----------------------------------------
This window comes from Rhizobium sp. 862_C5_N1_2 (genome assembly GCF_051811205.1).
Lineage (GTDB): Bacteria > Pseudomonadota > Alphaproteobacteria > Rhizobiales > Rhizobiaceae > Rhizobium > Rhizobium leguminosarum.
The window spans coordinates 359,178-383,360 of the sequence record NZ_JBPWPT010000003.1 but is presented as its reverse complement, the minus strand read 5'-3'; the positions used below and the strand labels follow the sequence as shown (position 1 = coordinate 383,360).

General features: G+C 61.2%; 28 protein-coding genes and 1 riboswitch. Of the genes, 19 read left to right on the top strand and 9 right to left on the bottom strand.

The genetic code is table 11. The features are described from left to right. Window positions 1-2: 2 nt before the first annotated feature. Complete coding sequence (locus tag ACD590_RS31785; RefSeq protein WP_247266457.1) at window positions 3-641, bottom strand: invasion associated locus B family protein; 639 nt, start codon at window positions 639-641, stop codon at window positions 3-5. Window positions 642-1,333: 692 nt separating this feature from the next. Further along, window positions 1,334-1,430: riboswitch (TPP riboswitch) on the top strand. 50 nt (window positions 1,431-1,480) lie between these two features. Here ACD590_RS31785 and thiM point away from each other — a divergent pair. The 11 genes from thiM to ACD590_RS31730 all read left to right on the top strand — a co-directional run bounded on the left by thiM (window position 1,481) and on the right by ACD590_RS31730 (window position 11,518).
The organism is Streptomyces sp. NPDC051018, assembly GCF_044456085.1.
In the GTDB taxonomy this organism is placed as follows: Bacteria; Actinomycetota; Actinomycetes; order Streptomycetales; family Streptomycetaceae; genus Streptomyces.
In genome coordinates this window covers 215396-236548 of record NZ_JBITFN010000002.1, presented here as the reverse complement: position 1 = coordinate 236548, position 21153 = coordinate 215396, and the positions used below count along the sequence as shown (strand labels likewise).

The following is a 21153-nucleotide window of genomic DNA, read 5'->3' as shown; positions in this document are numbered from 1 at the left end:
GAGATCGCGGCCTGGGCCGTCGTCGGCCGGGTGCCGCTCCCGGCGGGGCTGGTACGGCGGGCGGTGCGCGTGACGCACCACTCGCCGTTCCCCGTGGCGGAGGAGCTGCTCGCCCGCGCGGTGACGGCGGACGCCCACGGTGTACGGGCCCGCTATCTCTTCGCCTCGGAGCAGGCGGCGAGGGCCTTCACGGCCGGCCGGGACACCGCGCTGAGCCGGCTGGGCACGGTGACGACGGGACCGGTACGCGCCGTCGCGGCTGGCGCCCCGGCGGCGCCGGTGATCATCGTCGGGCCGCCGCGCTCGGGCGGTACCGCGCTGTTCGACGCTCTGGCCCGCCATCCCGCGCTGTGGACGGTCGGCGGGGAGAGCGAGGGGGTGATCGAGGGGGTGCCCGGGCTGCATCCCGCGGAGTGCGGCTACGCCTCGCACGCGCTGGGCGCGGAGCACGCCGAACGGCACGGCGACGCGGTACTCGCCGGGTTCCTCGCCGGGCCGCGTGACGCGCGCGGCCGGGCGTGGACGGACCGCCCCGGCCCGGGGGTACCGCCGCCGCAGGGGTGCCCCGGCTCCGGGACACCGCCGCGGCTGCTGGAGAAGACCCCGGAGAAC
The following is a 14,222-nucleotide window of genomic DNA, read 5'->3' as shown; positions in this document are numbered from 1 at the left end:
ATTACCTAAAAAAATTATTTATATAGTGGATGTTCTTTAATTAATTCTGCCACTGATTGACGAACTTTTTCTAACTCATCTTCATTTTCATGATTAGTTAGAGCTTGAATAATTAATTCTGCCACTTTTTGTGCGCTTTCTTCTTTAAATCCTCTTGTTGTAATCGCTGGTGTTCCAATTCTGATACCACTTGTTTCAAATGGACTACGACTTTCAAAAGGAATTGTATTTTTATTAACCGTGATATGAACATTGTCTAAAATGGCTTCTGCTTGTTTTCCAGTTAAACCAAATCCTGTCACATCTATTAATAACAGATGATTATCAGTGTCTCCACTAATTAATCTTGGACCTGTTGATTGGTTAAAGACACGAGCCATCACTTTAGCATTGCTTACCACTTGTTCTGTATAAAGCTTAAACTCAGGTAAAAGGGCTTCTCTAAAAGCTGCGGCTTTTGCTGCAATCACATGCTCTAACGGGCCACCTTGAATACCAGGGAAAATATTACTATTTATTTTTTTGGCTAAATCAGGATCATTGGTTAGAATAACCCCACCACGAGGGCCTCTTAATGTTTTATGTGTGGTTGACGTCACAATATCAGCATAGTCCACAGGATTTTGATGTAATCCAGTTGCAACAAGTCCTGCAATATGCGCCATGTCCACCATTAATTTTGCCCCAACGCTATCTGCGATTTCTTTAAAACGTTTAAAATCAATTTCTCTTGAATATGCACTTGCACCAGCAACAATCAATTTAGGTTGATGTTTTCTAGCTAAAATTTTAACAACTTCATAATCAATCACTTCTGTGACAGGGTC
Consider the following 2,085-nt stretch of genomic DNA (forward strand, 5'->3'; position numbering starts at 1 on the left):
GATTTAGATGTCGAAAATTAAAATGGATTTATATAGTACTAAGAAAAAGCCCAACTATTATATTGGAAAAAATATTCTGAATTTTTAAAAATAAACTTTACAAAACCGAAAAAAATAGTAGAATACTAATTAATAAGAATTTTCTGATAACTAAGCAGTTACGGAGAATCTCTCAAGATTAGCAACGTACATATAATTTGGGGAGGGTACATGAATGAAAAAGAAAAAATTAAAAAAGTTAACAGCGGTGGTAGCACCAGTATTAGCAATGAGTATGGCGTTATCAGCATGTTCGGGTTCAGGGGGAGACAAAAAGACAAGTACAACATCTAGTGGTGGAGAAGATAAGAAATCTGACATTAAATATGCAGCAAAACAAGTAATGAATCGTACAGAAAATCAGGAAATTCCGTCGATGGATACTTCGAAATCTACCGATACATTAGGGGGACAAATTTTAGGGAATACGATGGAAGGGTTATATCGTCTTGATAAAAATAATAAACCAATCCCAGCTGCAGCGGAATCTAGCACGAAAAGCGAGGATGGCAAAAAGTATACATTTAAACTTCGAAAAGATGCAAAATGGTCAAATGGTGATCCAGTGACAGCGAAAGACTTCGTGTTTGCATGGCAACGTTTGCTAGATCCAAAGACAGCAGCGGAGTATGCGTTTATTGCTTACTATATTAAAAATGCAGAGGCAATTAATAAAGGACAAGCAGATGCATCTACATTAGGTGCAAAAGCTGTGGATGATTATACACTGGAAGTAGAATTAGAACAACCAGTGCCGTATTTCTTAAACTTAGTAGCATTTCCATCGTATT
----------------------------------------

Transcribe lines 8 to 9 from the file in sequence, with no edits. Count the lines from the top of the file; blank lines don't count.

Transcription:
In genome coordinates this window covers 215396-236548 of record NZ_JBITFN010000002.1, presented here as the reverse complement: position 1 = coordinate 236548, position 21153 = coordinate 215396, and the positions used below count along the sequence as shown (strand labels likewise).

The following is a 21153-nucleotide window of genomic DNA, read 5'->3' as shown; positions in this document are numbered from 1 at the left end: